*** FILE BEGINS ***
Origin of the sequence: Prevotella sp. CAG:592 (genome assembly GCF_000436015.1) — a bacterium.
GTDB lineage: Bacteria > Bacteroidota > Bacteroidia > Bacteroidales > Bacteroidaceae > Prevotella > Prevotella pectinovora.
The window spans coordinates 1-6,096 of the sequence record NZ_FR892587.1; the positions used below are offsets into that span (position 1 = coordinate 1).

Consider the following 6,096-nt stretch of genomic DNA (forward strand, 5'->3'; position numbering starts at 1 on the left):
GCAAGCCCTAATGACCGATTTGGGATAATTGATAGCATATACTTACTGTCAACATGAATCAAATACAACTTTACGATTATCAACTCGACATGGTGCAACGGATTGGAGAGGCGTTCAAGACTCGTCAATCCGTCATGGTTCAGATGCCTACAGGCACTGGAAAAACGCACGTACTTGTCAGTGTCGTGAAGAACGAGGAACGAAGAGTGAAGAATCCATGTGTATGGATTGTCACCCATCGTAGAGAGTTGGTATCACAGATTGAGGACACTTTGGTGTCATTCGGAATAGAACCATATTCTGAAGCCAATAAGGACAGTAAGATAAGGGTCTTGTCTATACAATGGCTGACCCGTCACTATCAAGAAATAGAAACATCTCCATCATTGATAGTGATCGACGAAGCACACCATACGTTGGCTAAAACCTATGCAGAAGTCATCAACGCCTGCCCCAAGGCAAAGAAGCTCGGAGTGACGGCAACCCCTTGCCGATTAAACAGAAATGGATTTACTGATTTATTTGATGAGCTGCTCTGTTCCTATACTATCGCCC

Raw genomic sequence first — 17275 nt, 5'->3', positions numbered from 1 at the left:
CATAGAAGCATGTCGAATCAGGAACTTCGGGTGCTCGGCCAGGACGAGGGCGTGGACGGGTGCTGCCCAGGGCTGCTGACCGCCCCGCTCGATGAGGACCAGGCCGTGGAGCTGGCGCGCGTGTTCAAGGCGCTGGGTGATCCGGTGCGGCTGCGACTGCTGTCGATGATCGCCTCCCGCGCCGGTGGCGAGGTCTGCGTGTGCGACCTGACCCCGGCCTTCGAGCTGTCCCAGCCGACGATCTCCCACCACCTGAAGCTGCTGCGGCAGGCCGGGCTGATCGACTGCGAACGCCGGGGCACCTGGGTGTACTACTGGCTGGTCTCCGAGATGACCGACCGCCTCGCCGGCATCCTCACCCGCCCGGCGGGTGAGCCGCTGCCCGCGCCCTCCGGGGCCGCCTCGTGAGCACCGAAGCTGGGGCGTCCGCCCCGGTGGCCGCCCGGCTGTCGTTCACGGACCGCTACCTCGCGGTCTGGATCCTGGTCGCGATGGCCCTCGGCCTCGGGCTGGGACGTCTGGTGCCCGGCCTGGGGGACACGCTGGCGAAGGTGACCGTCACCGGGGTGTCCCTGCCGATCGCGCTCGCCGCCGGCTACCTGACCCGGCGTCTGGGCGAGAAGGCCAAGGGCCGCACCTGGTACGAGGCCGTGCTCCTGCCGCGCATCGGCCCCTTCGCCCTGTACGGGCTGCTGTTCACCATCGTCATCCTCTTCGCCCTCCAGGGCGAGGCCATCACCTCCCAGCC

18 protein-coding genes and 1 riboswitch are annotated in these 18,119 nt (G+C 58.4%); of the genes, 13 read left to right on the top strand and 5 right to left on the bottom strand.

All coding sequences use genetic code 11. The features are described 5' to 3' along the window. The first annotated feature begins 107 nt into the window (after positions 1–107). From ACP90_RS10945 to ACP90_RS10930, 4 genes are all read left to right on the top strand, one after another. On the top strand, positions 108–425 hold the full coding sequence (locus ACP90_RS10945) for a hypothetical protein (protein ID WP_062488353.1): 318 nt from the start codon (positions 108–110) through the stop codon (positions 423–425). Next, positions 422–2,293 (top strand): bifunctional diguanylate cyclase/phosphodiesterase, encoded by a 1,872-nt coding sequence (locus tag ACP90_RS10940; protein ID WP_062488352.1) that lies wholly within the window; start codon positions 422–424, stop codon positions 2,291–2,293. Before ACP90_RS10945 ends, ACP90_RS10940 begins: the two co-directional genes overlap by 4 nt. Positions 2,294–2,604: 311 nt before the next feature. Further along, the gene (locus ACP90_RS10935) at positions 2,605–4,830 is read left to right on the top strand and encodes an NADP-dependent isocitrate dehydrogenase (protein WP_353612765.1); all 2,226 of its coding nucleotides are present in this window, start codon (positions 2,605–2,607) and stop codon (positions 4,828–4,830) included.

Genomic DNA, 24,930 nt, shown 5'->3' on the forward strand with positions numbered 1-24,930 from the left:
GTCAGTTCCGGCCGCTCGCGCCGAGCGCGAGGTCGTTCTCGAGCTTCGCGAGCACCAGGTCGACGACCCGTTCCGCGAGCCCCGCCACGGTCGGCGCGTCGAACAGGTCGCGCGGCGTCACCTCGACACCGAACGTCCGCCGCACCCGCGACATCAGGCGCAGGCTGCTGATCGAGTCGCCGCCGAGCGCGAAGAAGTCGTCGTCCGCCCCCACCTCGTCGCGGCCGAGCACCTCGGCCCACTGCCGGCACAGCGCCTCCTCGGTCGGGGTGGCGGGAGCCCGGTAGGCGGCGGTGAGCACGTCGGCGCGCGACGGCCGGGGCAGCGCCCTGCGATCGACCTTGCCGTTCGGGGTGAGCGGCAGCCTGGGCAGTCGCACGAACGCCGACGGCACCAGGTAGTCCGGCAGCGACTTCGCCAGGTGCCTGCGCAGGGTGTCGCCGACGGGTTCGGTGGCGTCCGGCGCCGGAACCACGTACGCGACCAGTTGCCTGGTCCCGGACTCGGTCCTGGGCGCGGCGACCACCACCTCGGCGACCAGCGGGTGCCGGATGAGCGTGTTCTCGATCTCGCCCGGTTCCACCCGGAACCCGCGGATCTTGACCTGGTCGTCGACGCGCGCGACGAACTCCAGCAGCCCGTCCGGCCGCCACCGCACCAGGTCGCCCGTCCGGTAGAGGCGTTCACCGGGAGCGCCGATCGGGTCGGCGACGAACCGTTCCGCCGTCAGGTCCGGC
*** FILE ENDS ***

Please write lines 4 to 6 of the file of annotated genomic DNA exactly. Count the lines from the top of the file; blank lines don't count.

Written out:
Consider the following 6,096-nt stretch of genomic DNA (forward strand, 5'->3'; position numbering starts at 1 on the left):
GCAAGCCCTAATGACCGATTTGGGATAATTGATAGCATATACTTACTGTCAACATGAATCAAATACAACTTTACGATTATCAACTCGACATGGTGCAACGGATTGGAGAGGCGTTCAAGACTCGTCAATCCGTCATGGTTCAGATGCCTACAGGCACTGGAAAAACGCACGTACTTGTCAGTGTCGTGAAGAACGAGGAACGAAGAGTGAAGAATCCATGTGTATGGATTGTCACCCATCGTAGAGAGTTGGTATCACAGATTGAGGACACTTTGGTGTCATTCGGAATAGAACCATATTCTGAAGCCAATAAGGACAGTAAGATAAGGGTCTTGTCTATACAATGGCTGACCCGTCACTATCAAGAAATAGAAACATCTCCATCATTGATAGTGATCGACGAAGCACACCATACGTTGGCTAAAACCTATGCAGAAGTCATCAACGCCTGCCCCAAGGCAAAGAAGCTCGGAGTGACGGCAACCCCTTGCCGATTAAACAGAAATGGATTTACTGATTTATTTGATGAGCTGCTCTGTTCCTATACTATCGCCC

Raw genomic sequence first — 17275 nt, 5'->3', positions numbered from 1 at the left: